Four cars arrive at to a four-way stop with no traffic signals at nearly the same time. Each one is headed in a different direction. What now?
Typically, one driver will take the lead and start across the intersection. Alternatively, another driver may wave to permit a different drive to go. Once that car clears, the others go.
This is an example of total strangers abiding by a set of understood rules. They all stopped at the stop signs, then cooperated to allow everyone to head where he or she is going, safely.
If one of the drivers had refused to follow the rules, and we know that sadly happens a lot, there could have been an accident. Even if not, anger and anxiety could have ensued.
In life and work, clear rules can help us stay safe and work productively together. Rules help us experience less conflict and better understand how we contribute. When standards and guidelines are absent, people tend to do what works well for them, which doesn’t always help the team perform well as a whole. The company experiences politics, cliques, and power play, all costly, dysfunctional behaviors.
We don’t always like rules, thinking they are confining. However, clear rules and expectations are liberating. They guide us in how to interact with bosses, customers, and peers so that we can deliver consistent results and build positive relationships.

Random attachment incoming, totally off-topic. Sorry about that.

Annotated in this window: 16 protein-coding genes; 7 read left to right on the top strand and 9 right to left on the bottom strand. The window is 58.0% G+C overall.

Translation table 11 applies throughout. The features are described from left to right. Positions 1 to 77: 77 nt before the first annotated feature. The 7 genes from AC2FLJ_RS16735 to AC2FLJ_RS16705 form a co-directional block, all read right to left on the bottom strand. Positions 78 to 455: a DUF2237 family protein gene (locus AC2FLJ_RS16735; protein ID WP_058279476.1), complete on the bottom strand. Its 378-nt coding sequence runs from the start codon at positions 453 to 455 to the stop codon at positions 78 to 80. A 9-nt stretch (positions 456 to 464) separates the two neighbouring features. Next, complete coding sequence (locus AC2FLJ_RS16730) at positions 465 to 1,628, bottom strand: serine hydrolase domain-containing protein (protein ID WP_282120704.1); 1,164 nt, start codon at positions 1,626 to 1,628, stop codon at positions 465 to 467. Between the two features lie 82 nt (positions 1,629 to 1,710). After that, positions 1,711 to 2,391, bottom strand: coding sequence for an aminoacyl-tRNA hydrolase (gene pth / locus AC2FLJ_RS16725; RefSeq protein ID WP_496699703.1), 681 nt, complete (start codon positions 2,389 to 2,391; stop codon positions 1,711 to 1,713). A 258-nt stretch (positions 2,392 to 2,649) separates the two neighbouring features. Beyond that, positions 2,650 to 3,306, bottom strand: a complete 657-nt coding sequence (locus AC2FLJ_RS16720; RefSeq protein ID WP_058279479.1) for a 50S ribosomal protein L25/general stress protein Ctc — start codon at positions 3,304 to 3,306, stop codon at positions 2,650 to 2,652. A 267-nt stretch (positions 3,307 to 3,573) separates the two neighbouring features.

So who sets the rules? This is usually the role of senior leaders. Often, these leaders are occupied with the company or team’s products, services, and operations, and spend less time thinking about their culture. However, culture drives everything that happens in the organization, and it is vital for senior leadership to spend time on it. Part of that is establishing reasonable and clear rules and guidelines.
Senior leaders are responsible to:
- Define the organization’s purpose, values, strategies, and goals
- Set the rules and guidelines that will aid in the team fulfilling those purposes and values
- Align action and activity to the rules and guidelines
This requires a senior leader to model several characteristics, including:
- Clear communication: the leader intentionally clarifies and reinforces the organization’s purpose, values, strategies, and goals on a regular basis
- Strong modeling: the leader consistently demonstrates the organization’s values through his/her behavior
- Enthusiastic cheerleading: the leader promptly points our examples of aligned behaviors and actions, celebrating progress and accomplishment, and
- Wise refereeing: the leader quickly redirects misaligned behaviors and actions, ensuring results obtained the right way
Senior leaders cannot delegate responsibilities like these to others in the company. The culture is formed with the senior leaders being credible, consistent and energized champions of the culture they want to see. This often means that they change how they spend their time at work. They reduce time spent on less impactful activites and more on strengthening the culture. I’m often told by senior leaders who change their focus that they now spend 40% of their time on culture management instead of 5%.
“Don’t leave your culture to chance.”